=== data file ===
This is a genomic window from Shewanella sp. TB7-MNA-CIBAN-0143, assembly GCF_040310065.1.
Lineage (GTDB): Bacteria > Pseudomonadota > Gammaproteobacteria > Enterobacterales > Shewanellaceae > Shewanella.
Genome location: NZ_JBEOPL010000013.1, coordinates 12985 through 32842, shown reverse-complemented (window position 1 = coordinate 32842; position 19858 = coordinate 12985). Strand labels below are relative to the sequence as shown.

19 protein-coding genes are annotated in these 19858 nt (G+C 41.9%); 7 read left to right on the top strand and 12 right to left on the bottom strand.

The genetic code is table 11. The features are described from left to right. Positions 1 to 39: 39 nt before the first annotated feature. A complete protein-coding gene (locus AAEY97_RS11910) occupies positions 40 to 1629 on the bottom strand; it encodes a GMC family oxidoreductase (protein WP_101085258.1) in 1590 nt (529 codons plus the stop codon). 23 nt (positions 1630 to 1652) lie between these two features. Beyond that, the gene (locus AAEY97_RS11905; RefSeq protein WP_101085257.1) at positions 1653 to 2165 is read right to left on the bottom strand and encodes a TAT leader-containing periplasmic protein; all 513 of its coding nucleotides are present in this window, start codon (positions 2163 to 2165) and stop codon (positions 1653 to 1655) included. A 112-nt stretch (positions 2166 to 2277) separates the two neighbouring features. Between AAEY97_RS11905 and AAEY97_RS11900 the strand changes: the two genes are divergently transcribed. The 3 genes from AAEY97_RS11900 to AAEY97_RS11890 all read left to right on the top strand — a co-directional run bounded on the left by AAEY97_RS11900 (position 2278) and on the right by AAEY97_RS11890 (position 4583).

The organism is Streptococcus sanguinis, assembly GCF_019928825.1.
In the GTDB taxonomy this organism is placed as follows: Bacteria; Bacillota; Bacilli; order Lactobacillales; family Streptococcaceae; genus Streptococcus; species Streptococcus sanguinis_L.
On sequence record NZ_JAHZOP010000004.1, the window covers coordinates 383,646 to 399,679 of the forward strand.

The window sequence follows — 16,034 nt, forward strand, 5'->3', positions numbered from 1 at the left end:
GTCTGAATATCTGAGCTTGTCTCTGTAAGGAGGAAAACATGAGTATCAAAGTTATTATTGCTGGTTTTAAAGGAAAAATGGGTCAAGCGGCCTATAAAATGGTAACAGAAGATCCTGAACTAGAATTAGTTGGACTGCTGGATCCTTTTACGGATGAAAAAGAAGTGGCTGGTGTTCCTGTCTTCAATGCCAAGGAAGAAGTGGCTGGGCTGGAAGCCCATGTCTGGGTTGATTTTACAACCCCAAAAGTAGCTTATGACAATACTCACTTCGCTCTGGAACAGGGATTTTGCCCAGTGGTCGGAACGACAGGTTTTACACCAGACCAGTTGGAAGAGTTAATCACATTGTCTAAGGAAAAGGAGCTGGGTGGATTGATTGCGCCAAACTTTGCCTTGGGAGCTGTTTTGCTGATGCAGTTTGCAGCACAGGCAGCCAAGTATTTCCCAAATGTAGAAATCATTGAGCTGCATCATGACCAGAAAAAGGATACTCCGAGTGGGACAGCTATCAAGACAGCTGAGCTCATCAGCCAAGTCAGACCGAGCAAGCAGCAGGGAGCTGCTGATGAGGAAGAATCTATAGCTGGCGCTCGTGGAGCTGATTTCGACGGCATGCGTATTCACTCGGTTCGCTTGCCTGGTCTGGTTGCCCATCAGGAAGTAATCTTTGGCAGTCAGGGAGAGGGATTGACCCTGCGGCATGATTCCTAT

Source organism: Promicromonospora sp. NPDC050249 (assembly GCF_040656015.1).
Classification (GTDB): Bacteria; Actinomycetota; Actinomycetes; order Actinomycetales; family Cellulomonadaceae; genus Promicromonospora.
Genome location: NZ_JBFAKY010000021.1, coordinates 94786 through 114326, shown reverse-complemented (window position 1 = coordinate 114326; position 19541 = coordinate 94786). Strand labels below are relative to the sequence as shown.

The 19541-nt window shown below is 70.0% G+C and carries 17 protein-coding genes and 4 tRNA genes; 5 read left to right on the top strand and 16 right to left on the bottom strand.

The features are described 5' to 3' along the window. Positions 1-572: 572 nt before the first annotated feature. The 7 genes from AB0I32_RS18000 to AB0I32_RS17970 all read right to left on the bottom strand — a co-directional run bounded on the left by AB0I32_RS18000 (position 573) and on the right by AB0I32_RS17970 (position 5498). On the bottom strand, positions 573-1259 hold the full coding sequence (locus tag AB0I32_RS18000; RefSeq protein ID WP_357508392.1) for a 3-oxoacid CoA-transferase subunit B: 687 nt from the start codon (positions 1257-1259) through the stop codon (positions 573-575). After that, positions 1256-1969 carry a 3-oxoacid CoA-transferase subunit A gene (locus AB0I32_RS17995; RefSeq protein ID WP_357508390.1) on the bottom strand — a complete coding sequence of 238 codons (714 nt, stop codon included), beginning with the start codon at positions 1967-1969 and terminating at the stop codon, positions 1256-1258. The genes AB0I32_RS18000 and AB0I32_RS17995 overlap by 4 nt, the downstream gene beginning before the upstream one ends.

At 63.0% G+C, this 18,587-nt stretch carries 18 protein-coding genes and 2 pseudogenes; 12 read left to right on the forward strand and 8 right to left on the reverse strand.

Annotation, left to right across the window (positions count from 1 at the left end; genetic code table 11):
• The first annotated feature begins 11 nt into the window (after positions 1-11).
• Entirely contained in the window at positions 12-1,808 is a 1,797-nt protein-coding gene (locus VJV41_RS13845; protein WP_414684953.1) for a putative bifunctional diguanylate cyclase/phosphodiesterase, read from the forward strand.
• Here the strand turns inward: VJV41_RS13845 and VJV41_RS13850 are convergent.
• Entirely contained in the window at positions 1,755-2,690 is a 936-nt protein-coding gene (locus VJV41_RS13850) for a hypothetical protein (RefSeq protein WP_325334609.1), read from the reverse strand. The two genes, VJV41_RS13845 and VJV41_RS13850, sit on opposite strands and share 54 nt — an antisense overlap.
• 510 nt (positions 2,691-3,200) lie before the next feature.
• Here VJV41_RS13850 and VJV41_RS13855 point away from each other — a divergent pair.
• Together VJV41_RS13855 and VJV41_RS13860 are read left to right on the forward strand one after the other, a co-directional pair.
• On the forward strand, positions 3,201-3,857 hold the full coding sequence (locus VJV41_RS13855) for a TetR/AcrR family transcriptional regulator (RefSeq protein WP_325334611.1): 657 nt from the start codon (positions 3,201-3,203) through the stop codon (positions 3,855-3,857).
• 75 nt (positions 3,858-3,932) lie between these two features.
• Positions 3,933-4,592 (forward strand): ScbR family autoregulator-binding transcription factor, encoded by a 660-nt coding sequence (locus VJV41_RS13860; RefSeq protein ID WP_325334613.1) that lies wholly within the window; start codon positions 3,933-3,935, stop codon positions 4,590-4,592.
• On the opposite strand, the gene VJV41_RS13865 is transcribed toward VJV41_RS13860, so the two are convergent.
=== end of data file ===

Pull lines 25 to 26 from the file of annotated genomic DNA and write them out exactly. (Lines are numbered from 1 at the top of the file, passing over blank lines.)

• On the forward strand, positions 3,201-3,857 hold the full coding sequence (locus VJV41_RS13855) for a TetR/AcrR family transcriptional regulator (RefSeq protein WP_325334611.1): 657 nt from the start codon (positions 3,201-3,203) through the stop codon (positions 3,855-3,857).
• 75 nt (positions 3,858-3,932) lie between these two features.